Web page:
We organised a wedding at Event City in Manchester. The magazine covering the event wanted me to take away the phones of the 3,000 guests for the duration of the celebrations but I had to say no to that. The groom arrived in a helicopter and then he got into his Rolls-Royce while 20 supercars followed him into the event area. The groom drove right up to the cake table to cut the cake.

How do you look after 3,000 people?

We divided the tables into four zones of 750 guests, with kitchen staff and a team leader assigned to each section and so we ran it like four individual events but simultaneously.

Great British Life: Raj Somaiya, Sara Davies and Fred Sirieix on the set of Ultimate Wedding Planner. (c) BBCS Production, Graeme HunterRaj Somaiya, Sara Davies and Fred Sirieix on the set of Ultimate Wedding Planner. (c) BBCS Production, Graeme Hunter

Are these the kind of tips you’re passing on to the competitors in your new BBC Two show, Ultimate Wedding Planner, where aspiring planners showcase their skills at real weddings?

Yes. With my 30 years of experience within the industry and all the trials, tribulations and failures you have to face in order to grow, it’s easy for me to troubleshoot and see the strengths and weaknesses of the eight rookie contestants.

Tell us more about the show

Fred Sirieix, Sara Davies and I are the judges looking for the Ultimate Wedding Planner. We started with a diverse group of contestants with a connection to the industry, including a florist, a DJ, a dancer and a celebrant. They are each given £10,000 to put towards six real-life weddings, which they have to plan and execute within a week. These are all low-budget weddings with beautiful stories behind them.

The contestants meet their allocated couples on the Monday to discuss ideas and desires and create vision boards to inspire and excite the couples. We want to see how far their £10k can stretch. The couples do not see what has been organised until Saturday, which is the day of their wedding. If things start going wrong or the planners under-deliver I have to step in and save the wedding…

Every week two planners may be eliminated from the competition.

What’s the secret to a fabulous event?

To create and execute the best guest experience throughout; to make it as immersive as possible, from the receiving of the invitation to going home. I push this in Ultimate Wedding Planner. Whatever your budget, focus on the experience you want your guests to have.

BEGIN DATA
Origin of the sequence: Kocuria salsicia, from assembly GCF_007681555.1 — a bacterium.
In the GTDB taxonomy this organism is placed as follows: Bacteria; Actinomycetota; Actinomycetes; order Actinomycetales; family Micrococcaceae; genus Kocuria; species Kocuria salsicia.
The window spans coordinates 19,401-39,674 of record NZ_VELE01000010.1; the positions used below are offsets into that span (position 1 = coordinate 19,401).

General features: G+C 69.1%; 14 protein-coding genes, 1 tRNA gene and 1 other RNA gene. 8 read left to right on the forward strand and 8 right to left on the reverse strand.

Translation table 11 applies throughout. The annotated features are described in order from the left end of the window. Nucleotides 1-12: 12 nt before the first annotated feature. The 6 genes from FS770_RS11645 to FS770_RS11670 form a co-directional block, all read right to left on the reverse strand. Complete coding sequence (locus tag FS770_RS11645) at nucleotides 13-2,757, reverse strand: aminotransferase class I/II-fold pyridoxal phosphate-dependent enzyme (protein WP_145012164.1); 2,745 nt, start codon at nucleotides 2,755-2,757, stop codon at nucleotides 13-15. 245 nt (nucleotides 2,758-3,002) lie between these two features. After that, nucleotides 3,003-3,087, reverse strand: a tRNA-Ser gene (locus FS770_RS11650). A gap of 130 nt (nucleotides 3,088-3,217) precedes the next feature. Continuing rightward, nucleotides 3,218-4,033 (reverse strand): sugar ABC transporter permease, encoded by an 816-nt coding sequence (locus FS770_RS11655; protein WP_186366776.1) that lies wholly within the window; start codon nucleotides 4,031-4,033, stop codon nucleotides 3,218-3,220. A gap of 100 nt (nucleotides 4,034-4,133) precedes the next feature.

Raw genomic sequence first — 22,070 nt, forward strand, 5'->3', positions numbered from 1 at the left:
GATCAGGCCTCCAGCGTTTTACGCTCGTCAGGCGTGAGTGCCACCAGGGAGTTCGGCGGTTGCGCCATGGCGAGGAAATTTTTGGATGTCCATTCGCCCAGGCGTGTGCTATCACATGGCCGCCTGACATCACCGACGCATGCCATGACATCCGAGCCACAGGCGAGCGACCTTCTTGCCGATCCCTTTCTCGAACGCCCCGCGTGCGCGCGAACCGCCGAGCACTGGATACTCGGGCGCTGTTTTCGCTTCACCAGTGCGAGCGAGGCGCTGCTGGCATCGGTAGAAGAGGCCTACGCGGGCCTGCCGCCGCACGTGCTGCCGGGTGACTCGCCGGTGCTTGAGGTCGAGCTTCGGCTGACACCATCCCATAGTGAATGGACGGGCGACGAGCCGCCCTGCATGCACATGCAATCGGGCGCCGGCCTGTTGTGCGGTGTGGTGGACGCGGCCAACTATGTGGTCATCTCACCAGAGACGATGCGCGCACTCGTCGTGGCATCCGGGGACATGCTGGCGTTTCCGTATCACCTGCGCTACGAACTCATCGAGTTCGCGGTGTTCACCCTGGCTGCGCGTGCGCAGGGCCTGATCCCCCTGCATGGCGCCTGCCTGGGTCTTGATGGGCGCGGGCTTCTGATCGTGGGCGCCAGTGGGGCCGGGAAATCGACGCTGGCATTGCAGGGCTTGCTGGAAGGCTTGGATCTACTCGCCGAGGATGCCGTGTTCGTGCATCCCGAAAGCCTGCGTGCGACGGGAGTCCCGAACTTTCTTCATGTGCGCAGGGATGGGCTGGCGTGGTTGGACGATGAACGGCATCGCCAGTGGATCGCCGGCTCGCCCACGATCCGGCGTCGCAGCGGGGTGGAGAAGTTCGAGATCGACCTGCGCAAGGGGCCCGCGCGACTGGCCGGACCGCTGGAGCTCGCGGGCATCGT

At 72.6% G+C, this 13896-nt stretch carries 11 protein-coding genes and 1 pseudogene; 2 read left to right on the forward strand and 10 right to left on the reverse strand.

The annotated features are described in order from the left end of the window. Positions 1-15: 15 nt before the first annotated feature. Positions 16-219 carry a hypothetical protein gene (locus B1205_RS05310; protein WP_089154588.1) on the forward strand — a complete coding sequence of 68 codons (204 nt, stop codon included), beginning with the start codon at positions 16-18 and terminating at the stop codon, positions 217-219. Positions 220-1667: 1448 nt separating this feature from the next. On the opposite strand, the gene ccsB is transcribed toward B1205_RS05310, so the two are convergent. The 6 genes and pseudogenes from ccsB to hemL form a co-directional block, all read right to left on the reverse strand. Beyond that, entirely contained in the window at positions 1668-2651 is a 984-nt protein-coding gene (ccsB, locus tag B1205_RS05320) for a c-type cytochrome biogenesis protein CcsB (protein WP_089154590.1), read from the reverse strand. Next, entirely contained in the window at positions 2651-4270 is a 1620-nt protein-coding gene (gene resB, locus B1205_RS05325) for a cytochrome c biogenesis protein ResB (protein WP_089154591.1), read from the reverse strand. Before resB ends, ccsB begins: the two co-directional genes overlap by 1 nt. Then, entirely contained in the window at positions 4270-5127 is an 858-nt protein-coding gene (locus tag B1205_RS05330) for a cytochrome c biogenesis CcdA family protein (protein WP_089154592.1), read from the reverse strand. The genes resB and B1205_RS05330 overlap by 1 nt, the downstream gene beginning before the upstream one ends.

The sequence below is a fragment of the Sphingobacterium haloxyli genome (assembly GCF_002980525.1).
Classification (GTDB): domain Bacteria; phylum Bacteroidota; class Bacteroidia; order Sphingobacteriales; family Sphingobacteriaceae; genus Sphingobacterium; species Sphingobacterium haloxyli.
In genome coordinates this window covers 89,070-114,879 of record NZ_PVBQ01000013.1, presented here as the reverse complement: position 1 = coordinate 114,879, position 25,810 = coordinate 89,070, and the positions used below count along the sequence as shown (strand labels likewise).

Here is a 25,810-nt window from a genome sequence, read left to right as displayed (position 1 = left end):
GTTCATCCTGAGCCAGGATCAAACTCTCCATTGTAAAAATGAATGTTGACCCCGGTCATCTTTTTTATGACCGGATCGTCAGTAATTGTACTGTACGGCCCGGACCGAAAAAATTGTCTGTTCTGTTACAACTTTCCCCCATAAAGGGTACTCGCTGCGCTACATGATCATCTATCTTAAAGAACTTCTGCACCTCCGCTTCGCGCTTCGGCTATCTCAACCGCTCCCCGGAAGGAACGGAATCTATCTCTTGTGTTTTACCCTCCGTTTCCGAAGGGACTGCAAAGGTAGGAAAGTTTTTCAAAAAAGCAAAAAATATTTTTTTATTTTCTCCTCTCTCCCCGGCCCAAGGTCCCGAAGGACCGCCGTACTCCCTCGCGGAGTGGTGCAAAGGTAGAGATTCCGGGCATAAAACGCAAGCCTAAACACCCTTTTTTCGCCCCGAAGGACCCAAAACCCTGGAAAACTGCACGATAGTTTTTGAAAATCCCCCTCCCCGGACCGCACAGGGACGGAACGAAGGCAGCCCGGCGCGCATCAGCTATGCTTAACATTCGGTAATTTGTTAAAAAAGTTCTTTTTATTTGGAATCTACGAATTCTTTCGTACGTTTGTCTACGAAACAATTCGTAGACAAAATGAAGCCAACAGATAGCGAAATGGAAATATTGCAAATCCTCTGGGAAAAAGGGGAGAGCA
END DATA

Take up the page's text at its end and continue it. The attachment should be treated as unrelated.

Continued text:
Great British Life: Raj Somaiya's Indian restaurant, GupShup in Hale. (c) Lucas SmithRaj Somaiya's Indian restaurant, GupShup in Hale. (c) Lucas Smith

You and Sheetal are the owners of GupShup in Hale. How did this come about?

Me and Mum always wanted to offer Indian food well, which led us to have negotiations with the restaurateur businessman Tim Bacon to launch a restaurant chain called Coriander Express, which didn’t work. Then I created Mumbai Street Food and we got the products into Pret A Manger.

I was on the verge of opening a casual dining experience in Manchester but at the 11th hour, it got pulled by the backers from the States. It was fourth time lucky, as we were eventually offered the old NatWest site in Hale and I managed to secure the extremely talented chef, Ashwani Rangta, from Asha’s in Manchester. We opened on Boxing Day in 2019 but 10 weeks later had to close due to the Covid restrictions. We had to make it work, so we created Opulence Takeaways with Chef Ashwani, which went really well and we managed to tick over until we could re-open the restaurant.

It’s going from strength to strength, especially as at the front of house we have the excellent and ever-attentive Valeria Palladino as general manager.

How do you relax?

I have a little temple at home and I love just being there. Also, I’ve become hooked on my power yoga sessions.

Where are your favourite places in Cheshire?

Walking with my 13-year-old son around the River Bollin is magical. The Cheshire Smokehouse in Wilmslow is an amazing farm shop. The GupShup terrace in Hale has such a lovely vibe, especially in the summer.

What’s the rest of the year looking like for you?

I’ve got a couple of corporate functions to organise and a big festival-style event and a birthday party in Dubai.

What advice would you give to your younger self?

Get a really good accountant

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Ultimate Wedding Planner is on Tuesdays at 9pm on BBC Two, with the final on September 12